The Gallows is generic found-footage horror, but in the end it’s quite a likable addition to the endlessly self-replicating subgenre.
The film opens with the original 1993 Beatrice High School production of “The Gallows,” which ends tragically when Charlie Grimille (Jesse Cross), playing the lead after another player backed out, is accidentally hanged for real. The film then cuts to 2013, in which a morbid 20th anniversary showing is being put on starring Reese Houser (Reese Mishler), a football star and hopelessly poor actor only doing it to impress the female lead, Pfeifer Ross (Pfeifer Brown). When they discover a backstage door that doesn’t lock, cameraman and fellow football star Ryan Shoos (Ryan Shoos) convinces his girlfriend, Cassidy Spilker (Cassidy Gifford), and Houser to sneak in and take down the set so that Houser can get more time to practice his lines without disappointing Ross, but the obviously haunted school is obviously haunted, and obvious haunting shenanigans ensue.
The set design in this movie is absolutely fantastic. There are nooses everywhere in this school, whether or not they are actual nooses. The best example is one of the first, when the gang is trapped backstage and being lead down a dark hall to a plot point. Their light can’t pierce all the way down the hall, and as they walk slowly forward, a power tube running straight down the ceiling is the only prominent shape in the frame. The light catches on a break in the tube, giving the entire thing the appearance of a dimly lit noose awaiting the group in the distance for a split second.
There’s little bits like that everywhere. A lot of the time it’s just shapes and clever shots, sometimes it’s rope left lying around, sometimes it’s the faint sound of a freshly used gallows creaking as the body swings. The Gallows does this traditional horror trick of using the background to make its terror pervasive, but that’s something no found footage movie that came before has accomplished to anywhere near this degree. Perhaps because of this newfangled attention to background detail and effort put into the set, there’s significantly less shaky cam work in this movie, which is a huge plus.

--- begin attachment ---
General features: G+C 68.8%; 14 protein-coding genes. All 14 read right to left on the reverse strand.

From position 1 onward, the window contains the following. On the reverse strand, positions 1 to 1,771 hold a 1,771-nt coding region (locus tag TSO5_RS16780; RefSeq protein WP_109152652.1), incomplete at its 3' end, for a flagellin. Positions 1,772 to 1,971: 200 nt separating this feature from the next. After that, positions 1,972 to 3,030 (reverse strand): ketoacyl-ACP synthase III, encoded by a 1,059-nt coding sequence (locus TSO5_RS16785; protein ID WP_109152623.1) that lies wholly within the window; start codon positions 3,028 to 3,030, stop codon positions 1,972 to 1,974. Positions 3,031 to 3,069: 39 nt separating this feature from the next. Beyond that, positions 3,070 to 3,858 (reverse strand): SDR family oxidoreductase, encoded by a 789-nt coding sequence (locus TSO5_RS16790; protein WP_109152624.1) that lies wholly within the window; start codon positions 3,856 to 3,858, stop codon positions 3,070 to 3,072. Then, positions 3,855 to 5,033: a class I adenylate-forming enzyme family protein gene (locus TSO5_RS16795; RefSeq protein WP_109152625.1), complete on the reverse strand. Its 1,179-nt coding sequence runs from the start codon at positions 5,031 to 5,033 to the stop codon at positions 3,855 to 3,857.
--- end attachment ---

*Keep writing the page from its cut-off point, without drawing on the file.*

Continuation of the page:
Many sequences are bathed in a blood lighting by exit signs, increasing the visual pressure of the movie.
There are still a lot of pits it falls into. Outside of the tastefully eliminated pretend-you-have-Parkinson’s scares, they pull pretty much every other trick in the book with no more grace or subtlety than the movies that wrote those books. Panning wide across an open area? Yeah, there’s gonna be something in the original place when you pan back. Are all those characters introduced in the opening exposition going to be shoed into the second act? Of course. Are the creep-tacular villains ignoring the camera when you pan away going to be looking dead at it when you pan back and gone completely when you pan back a third time? You betcha.
Another of this movie’s sins are the use of multiple cameras stitched together to tell a story, despite ostensibly the whole thing just being police footage and that not being plausible. This both breaks verisimilitude and makes the film much weaker — the scariest thing about Paranormal Activity is you never really know what’s going on, and that could be the scariest thing about any number of its followers if the producers didn’t have a hardon for ham-handed exposition.
***MAJOR SPOILERS TO FOLLOW***
The Gallows carries a big plot twist at the end, the kind of Shayamalan-esque plot twist that changes your perception of the entire movie. There’s no real way to partially spoil this twist, as a big part of its effectiveness is that viewers aren’t expecting a twist at all, so if you’ve read this far, it’s already kind-of ruined.
It turns out Ross is Grimille’s daughter and Houser is the son of the jock who backed out at the last second, consigning Grimille to his fate. The goal of the haunting is to similarly claim Houser’s life.
This revelation turns the whole thing into a bit of a neo-noir plot, with a femme fatale, a morally ambiguous main character who is compelled toward a destiny he cannot escape and overarching themes about the sins of the father, as well as themes of theater nerds rising up and revenging themselves on the jocks as the stage and its ghost come alive to punish the football stars and Shoos’ girlfriend, a blonde bombshell and real you-can’t-sit-with-us type. Everybody loves a film noir, and The Gallows gets big points by leaving that taste in your mouth.
It would have been nice to see some more old noir motifs to add to this — some smoke, for instance — but a lot of the movie, while obviously not black and white, is bichromatic, either with the blood red lights mentioned above or the green of Shoos’ phone’s night vision app. It adds a lot to the movie’s already surprisingly rich visuals. As film is a primarily visual medium, this earns more points than the genericism loses.
Since we’re spoiling things, we should mention — they have a weird five-minute part at the end where police invade Ross’s house, which is unnecessary and unfortunate and cheapens the movie by showing Grimille’s ghost outside the stage he died on. I don’t know why they did that, but it does sour the film’s twist-enhanced aftertaste. Let’s all just agree to live in a world where this movie is five minutes shorter.
Leopold Knopp is a formerly professional film critic, licensed massage therapist and journalism student at the University of North Texas. 55 is just too young. I’ve had a change of heart about reader input. It is now welcomed and encouraged. Like Reel Entropy on Facebook, follow it on Twitter @reelentropy, and shoot questions to reelentropy@.